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  1. The majority of the contraband in prison comes from correctional officers or staff members who have been bribed, extorted or coerced into aiding the inmates.

    A prison is a confined environment and any inmate who has the money and the “juice” can quickly discover which members of the prison’s staff are either corrupt, corruptible, or simply “weak”. From there, the inmates can make deals with the guards, extort guards into working for them, or use confederates on the outside to exploit weaker members of the staff using a host of schemes and scams.

    The staff are searched when they enter the prison. However, since they are employees, since they are supposed to be “trustworthy”, and since they know the weaknesses in the system, they can easily exploit the prison’s lack of scrutiny and understaffing to their advantage. And even though the staff is “searched”, these searches are usually only lunch containers, backpacks, and purses; they don’t have to submit to strip searches or cavity searches.

    The staff member will bring in what the inmates demand, and then either leave it at a pre-designated drop, or hand it off directly to the inmate in an area that is outside the range of the facility’s cameras. They are then paid (usually by an outside source to disguise the origin of the income) and the cycle can begin again. This usually occurs until the staff member is caught, quits or the inmate is released from the facility.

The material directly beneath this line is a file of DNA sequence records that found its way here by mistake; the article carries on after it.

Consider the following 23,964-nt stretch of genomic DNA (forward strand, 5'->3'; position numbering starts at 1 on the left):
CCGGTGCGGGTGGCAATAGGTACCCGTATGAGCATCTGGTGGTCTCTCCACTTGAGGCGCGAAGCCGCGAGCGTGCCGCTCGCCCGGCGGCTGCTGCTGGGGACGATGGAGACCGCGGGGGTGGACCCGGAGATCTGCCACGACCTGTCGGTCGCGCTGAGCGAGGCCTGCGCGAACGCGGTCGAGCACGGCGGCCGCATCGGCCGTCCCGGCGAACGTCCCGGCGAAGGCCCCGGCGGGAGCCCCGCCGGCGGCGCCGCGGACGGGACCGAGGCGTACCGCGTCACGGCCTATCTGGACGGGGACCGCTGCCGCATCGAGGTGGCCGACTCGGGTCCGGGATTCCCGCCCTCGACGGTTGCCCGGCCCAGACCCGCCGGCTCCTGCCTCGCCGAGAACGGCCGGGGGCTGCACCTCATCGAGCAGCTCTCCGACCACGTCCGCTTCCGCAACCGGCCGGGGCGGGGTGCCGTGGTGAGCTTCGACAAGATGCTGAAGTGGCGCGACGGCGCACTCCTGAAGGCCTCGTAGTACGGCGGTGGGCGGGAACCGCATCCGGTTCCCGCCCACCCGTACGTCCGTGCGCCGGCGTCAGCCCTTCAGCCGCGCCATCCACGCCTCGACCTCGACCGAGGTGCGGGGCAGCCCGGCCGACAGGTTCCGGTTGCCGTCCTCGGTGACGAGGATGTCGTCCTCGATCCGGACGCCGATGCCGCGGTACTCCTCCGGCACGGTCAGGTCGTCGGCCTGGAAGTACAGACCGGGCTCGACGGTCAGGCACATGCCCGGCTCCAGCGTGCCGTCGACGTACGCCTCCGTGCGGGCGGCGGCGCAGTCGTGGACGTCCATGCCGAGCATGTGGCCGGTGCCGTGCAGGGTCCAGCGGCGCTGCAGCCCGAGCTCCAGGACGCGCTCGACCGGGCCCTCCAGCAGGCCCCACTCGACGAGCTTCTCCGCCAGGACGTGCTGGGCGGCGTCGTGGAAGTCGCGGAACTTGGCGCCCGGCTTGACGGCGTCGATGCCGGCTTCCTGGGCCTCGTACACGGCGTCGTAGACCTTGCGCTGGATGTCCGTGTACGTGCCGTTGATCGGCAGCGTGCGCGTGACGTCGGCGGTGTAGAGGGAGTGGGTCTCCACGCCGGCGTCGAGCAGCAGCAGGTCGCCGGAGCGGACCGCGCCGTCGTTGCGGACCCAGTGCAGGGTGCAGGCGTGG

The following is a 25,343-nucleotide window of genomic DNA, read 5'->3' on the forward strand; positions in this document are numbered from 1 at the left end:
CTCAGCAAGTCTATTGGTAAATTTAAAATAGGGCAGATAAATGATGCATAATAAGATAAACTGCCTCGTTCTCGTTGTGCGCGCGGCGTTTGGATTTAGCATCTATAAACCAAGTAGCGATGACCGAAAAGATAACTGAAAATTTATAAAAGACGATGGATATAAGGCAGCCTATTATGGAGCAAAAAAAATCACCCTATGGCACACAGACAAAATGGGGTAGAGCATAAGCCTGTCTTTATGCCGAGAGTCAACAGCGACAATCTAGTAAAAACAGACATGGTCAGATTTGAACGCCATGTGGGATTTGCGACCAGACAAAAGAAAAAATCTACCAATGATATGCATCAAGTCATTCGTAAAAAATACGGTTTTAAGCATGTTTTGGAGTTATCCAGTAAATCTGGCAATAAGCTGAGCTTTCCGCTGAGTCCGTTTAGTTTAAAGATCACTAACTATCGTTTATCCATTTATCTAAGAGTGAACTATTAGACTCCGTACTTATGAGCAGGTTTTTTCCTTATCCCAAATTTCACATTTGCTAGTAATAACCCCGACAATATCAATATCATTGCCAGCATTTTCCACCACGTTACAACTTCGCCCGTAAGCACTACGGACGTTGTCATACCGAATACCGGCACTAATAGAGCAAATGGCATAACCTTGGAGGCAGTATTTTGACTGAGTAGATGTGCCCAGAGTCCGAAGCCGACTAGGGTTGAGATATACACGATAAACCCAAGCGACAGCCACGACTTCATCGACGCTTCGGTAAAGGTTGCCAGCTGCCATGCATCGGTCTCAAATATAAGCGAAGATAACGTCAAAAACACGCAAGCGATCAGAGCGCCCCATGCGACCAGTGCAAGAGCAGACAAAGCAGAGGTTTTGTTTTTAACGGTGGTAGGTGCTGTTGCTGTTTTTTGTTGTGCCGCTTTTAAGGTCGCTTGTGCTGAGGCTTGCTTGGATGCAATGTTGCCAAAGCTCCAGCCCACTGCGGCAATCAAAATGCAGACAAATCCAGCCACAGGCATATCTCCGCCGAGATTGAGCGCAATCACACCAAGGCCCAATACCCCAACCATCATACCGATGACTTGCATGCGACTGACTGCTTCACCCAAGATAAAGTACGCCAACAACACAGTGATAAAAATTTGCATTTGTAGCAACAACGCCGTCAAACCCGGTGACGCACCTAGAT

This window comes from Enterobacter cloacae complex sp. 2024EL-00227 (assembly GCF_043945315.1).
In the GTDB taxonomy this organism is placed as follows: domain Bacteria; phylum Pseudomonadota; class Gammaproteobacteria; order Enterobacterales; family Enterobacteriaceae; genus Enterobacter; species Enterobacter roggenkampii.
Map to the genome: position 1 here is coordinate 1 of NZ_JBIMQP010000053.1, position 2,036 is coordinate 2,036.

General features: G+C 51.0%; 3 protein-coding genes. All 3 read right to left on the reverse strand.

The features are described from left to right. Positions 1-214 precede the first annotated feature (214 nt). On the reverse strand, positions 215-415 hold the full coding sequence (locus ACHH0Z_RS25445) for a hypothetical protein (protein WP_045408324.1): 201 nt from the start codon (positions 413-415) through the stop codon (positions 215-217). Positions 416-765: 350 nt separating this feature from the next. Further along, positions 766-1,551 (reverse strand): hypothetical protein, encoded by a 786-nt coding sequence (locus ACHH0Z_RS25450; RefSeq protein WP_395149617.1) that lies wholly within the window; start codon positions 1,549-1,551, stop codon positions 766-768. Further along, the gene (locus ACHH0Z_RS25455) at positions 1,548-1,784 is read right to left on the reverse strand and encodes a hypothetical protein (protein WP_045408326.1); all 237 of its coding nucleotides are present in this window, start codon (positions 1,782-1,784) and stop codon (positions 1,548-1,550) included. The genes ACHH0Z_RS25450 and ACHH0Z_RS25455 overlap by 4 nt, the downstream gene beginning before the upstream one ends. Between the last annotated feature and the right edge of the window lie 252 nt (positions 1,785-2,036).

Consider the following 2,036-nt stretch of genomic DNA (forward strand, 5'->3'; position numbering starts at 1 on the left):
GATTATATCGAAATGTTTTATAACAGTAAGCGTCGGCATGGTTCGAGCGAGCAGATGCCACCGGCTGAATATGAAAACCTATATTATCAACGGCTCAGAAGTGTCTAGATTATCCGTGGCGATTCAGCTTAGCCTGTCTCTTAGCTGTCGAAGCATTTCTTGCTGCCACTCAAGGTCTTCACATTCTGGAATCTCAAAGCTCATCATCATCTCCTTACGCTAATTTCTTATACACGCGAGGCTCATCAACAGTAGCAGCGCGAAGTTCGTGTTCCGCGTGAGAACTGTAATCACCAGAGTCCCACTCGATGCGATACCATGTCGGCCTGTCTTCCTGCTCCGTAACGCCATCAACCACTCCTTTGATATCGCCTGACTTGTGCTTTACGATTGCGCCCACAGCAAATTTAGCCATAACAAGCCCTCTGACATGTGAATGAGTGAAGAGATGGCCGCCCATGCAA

In certain cases, inmates will use family members or friends because it’s cheaper and “easier”. They have the family member bring in the contraband and then they have them drop it (usually in a restroom) so that it can be retrieved at a later time by another inmate working for the inmate drug dealer. This can be “problematic”, as the relative/friend can be arrested on felony charges if they are found to have been smuggling drugs or money into a prison.

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